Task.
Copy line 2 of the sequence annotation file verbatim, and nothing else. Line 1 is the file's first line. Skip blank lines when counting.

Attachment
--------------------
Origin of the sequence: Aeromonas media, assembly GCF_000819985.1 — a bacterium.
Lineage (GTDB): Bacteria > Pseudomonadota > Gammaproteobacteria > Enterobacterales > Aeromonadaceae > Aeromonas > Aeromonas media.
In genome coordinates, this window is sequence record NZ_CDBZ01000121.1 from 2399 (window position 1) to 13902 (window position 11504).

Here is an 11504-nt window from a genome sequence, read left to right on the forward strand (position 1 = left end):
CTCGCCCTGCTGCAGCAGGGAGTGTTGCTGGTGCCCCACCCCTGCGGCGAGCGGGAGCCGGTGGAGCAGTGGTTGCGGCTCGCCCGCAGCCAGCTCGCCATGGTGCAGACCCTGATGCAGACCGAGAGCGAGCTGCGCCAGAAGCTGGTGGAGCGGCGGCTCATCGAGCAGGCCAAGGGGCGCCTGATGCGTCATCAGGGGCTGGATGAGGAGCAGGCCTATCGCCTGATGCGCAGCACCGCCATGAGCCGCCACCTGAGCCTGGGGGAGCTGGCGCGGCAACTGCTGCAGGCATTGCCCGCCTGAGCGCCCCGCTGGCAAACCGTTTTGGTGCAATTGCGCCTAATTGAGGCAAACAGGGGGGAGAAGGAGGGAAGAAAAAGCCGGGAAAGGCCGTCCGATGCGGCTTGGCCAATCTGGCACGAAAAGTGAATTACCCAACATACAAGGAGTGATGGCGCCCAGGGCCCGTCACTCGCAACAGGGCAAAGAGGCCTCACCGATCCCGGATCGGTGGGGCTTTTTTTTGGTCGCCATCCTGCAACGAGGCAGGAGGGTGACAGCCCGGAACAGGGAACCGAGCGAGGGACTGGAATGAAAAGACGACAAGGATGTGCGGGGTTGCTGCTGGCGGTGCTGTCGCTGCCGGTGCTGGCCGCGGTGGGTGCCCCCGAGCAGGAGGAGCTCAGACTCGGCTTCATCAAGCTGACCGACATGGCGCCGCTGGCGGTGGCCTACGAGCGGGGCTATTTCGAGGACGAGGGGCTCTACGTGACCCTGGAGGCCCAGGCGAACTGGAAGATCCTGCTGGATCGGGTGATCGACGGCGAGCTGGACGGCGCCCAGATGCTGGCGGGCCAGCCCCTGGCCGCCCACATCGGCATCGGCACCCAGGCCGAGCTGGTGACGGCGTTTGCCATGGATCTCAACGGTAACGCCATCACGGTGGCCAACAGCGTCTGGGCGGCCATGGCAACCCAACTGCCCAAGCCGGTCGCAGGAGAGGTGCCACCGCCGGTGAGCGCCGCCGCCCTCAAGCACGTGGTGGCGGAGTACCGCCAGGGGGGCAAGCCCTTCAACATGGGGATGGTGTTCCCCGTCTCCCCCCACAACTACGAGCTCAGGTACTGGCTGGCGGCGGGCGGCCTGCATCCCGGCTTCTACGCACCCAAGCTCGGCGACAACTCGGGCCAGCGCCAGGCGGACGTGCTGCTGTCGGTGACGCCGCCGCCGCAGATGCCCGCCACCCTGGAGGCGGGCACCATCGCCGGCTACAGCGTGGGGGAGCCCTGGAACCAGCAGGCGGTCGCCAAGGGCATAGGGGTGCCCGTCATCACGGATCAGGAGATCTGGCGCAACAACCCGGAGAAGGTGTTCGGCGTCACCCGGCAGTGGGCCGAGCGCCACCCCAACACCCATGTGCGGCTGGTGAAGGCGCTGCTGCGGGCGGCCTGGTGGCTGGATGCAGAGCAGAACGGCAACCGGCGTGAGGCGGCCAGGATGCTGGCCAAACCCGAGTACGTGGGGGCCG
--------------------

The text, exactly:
Lineage (GTDB): Bacteria > Pseudomonadota > Gammaproteobacteria > Enterobacterales > Aeromonadaceae > Aeromonas > Aeromonas media.